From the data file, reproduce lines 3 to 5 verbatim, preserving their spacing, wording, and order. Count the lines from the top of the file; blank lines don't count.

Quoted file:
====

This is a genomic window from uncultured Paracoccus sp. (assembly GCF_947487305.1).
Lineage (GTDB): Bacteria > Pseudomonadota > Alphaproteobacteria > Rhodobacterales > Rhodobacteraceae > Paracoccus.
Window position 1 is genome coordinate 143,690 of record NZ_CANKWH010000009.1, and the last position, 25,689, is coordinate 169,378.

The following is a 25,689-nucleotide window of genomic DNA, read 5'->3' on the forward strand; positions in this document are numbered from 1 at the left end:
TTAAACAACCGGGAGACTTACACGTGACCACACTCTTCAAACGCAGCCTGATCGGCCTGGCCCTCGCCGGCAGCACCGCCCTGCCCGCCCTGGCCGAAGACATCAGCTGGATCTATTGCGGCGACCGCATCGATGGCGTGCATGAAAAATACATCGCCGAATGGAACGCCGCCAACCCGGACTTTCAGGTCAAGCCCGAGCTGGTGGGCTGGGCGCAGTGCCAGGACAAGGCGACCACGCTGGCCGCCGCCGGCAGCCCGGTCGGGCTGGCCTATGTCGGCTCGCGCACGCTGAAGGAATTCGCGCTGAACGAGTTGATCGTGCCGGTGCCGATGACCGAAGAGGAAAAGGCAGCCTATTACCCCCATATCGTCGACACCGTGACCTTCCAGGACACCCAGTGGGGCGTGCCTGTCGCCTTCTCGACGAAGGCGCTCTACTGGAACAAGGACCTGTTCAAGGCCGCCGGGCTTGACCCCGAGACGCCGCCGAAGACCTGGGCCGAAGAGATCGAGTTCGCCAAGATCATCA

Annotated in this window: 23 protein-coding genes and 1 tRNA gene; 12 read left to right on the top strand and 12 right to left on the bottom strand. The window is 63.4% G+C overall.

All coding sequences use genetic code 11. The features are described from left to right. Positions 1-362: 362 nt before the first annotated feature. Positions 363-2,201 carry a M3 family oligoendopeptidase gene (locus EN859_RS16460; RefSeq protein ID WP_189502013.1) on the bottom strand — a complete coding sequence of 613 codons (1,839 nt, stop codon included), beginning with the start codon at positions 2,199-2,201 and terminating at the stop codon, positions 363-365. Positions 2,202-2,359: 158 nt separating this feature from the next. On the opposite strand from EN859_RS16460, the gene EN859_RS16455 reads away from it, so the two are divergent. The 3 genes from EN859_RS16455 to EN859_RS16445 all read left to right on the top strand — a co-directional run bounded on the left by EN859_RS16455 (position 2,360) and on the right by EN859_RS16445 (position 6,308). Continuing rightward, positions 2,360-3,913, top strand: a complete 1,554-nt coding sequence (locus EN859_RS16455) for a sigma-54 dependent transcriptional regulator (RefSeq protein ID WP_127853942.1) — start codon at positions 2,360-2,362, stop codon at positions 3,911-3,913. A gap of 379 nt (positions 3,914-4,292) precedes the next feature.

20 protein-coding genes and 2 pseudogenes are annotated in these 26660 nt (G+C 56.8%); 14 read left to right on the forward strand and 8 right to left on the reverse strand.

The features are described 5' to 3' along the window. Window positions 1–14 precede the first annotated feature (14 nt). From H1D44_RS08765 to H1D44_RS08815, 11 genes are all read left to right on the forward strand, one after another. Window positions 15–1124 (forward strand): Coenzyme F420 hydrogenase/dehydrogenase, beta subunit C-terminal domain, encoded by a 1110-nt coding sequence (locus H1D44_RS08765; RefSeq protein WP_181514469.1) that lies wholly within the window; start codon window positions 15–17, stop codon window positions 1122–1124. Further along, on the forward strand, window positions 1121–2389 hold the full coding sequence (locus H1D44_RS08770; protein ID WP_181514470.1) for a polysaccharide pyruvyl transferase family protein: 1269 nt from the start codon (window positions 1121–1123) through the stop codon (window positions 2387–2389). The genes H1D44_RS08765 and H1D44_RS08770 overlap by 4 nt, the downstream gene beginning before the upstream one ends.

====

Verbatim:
Window position 1 is genome coordinate 143,690 of record NZ_CANKWH010000009.1, and the last position, 25,689, is coordinate 169,378.

The following is a 25,689-nucleotide window of genomic DNA, read 5'->3' on the forward strand; positions in this document are numbered from 1 at the left end:
TTAAACAACCGGGAGACTTACACGTGACCACACTCTTCAAACGCAGCCTGATCGGCCTGGCCCTCGCCGGCAGCACCGCCCTGCCCGCCCTGGCCGAAGACATCAGCTGGATCTATTGCGGCGACCGCATCGATGGCGTGCATGAAAAATACATCGCCGAATGGAACGCCGCCAACCCGGACTTTCAGGTCAAGCCCGAGCTGGTGGGCTGGGCGCAGTGCCAGGACAAGGCGACCACGCTGGCCGCCGCCGGCAGCCCGGTCGGGCTGGCCTATGTCGGCTCGCGCACGCTGAAGGAATTCGCGCTGAACGAGTTGATCGTGCCGGTGCCGATGACCGAAGAGGAAAAGGCAGCCTATTACCCCCATATCGTCGACACCGTGACCTTCCAGGACACCCAGTGGGGCGTGCCTGTCGCCTTCTCGACGAAGGCGCTCTACTGGAACAAGGACCTGTTCAAGGCCGCCGGGCTTGACCCCGAGACGCCGCCGAAGACCTGGGCCGAAGAGATCGAGTTCGCCAAGATCATCA